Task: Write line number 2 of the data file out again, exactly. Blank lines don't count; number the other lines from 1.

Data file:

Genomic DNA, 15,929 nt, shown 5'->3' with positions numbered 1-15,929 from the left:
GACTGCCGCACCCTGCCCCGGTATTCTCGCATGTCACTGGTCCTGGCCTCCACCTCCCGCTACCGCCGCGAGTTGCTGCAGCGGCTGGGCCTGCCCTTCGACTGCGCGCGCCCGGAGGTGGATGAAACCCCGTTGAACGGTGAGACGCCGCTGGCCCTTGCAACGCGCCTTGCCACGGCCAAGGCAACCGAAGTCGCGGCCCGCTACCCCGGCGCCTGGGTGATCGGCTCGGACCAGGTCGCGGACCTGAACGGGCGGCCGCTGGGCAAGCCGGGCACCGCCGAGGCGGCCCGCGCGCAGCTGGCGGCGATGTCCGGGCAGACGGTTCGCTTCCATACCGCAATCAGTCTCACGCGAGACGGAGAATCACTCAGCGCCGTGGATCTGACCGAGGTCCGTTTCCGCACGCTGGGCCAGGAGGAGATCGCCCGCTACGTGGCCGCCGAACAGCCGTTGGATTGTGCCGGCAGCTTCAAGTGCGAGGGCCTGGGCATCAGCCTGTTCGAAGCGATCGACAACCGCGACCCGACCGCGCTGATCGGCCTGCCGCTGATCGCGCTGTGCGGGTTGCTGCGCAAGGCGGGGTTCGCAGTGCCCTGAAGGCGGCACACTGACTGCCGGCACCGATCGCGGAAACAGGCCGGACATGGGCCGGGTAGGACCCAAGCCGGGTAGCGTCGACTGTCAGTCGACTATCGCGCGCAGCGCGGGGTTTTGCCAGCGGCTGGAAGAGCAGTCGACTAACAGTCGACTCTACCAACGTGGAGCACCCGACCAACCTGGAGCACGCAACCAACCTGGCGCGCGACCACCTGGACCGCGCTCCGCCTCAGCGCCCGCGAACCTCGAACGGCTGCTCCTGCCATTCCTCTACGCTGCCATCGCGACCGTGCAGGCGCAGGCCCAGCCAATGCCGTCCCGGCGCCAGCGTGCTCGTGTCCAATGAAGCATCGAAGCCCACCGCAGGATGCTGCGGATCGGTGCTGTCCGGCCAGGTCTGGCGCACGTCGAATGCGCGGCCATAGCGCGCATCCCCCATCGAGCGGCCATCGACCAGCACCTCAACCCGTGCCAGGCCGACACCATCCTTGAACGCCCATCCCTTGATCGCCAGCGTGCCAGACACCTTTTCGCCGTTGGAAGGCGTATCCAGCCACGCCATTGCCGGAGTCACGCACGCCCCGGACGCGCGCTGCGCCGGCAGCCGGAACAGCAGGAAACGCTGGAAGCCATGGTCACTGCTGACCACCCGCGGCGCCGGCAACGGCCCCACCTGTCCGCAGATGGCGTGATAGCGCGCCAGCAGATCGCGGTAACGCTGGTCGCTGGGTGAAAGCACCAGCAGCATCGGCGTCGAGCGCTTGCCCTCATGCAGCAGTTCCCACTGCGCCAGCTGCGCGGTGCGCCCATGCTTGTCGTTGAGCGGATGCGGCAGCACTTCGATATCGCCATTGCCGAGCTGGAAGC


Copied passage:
GACTGCCGCACCCTGCCCCGGTATTCTCGCATGTCACTGGTCCTGGCCTCCACCTCCCGCTACCGCCGCGAGTTGCTGCAGCGGCTGGGCCTGCCCTTCGACTGCGCGCGCCCGGAGGTGGATGAAACCCCGTTGAACGGTGAGACGCCGCTGGCCCTTGCAACGCGCCTTGCCACGGCCAAGGCAACCGAAGTCGCGGCCCGCTACCCCGGCGCCTGGGTGATCGGCTCGGACCAGGTCGCGGACCTGAACGGGCGGCCGCTGGGCAAGCCGGGCACCGCCGAGGCGGCCCGCGCGCAGCTGGCGGCGATGTCCGGGCAGACGGTTCGCTTCCATACCGCAATCAGTCTCACGCGAGACGGAGAATCACTCAGCGCCGTGGATCTGACCGAGGTCCGTTTCCGCACGCTGGGCCAGGAGGAGATCGCCCGCTACGTGGCCGCCGAACAGCCGTTGGATTGTGCCGGCAGCTTCAAGTGCGAGGGCCTGGGCATCAGCCTGTTCGAAGCGATCGACAACCGCGACCCGACCGCGCTGATCGGCCTGCCGCTGATCGCGCTGTGCGGGTTGCTGCGCAAGGCGGGGTTCGCAGTGCCCTGAAGGCGGCACACTGACTGCCGGCACCGATCGCGGAAACAGGCCGGACATGGGCCGGGTAGGACCCAAGCCGGGTAGCGTCGACTGTCAGTCGACTATCGCGCGCAGCGCGGGGTTTTGCCAGCGGCTGGAAGAGCAGTCGACTAACAGTCGACTCTACCAACGTGGAGCACCCGACCAACCTGGAGCACGCAACCAACCTGGCGCGCGACCACCTGGACCGCGCTCCGCCTCAGCGCCCGCGAACCTCGAACGGCTGCTCCTGCCATTCCTCTACGCTGCCATCGCGACCGTGCAGGCGCAGGCCCAGCCAATGCCGTCCCGGCGCCAGCGTGCTCGTGTCCAATGAAGCATCGAAGCCCACCGCAGGATGCTGCGGATCGGTGCTGTCCGGCCAGGTCTGGCGCACGTCGAATGCGCGGCCATAGCGCGCATCCCCCATCGAGCGGCCATCGACCAGCACCTCAACCCGTGCCAGGCCGACACCATCCTTGAACGCCCATCCCTTGATCGCCAGCGTGCCAGACACCTTTTCGCCGTTGGAAGGCGTATCCAGCCACGCCATTGCCGGAGTCACGCACGCCCCGGACGCGCGCTGCGCCGGCAGCCGGAACAGCAGGAAACGCTGGAAGCCATGGTCACTGCTGACCACCCGCGGCGCCGGCAACGGCCCCACCTGTCCGCAGATGGCGTGATAGCGCGCCAGCAGATCGCGGTAACGCTGGTCGCTGGGTGAAAGCACCAGCAGCATCGGCGTCGAGCGCTTGCCCTCATGCAGCAGTTCCCACTGCGCCAGCTGCGCGGTGCGCCCATGCTTGTCGTTGAGCGGATGCGGCAGCACTTCGATATCGCCATTGCCGAGCTGGAAGC